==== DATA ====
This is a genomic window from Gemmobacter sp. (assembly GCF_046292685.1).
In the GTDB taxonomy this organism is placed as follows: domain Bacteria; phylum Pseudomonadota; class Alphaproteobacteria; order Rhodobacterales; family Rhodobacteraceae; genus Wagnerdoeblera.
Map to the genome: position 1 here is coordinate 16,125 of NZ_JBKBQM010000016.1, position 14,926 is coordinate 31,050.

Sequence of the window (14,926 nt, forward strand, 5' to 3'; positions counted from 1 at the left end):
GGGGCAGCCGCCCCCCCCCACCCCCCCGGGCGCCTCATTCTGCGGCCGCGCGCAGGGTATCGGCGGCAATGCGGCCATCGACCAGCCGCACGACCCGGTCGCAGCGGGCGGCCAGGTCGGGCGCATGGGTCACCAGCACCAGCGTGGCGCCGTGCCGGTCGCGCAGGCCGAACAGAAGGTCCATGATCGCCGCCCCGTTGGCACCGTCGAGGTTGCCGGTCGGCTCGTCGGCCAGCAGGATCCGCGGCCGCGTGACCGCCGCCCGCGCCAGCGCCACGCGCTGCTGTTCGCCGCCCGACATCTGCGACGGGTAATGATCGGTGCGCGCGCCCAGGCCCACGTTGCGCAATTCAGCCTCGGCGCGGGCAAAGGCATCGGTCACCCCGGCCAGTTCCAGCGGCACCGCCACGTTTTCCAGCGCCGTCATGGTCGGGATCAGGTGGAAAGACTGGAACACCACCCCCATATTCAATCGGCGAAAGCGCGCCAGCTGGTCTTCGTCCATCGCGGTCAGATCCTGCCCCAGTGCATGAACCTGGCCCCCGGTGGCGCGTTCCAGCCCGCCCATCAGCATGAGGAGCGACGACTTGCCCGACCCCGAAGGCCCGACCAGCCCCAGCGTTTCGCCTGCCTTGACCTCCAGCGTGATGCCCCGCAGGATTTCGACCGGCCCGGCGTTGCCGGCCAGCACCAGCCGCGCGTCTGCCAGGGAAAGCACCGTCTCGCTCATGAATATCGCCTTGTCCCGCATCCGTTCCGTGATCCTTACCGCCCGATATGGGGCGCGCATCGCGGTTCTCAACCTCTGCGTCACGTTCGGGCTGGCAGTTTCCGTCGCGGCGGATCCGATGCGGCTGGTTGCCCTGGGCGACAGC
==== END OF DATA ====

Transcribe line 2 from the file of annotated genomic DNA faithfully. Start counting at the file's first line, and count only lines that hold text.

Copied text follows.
In the GTDB taxonomy this organism is placed as follows: domain Bacteria; phylum Pseudomonadota; class Alphaproteobacteria; order Rhodobacterales; family Rhodobacteraceae; genus Wagnerdoeblera.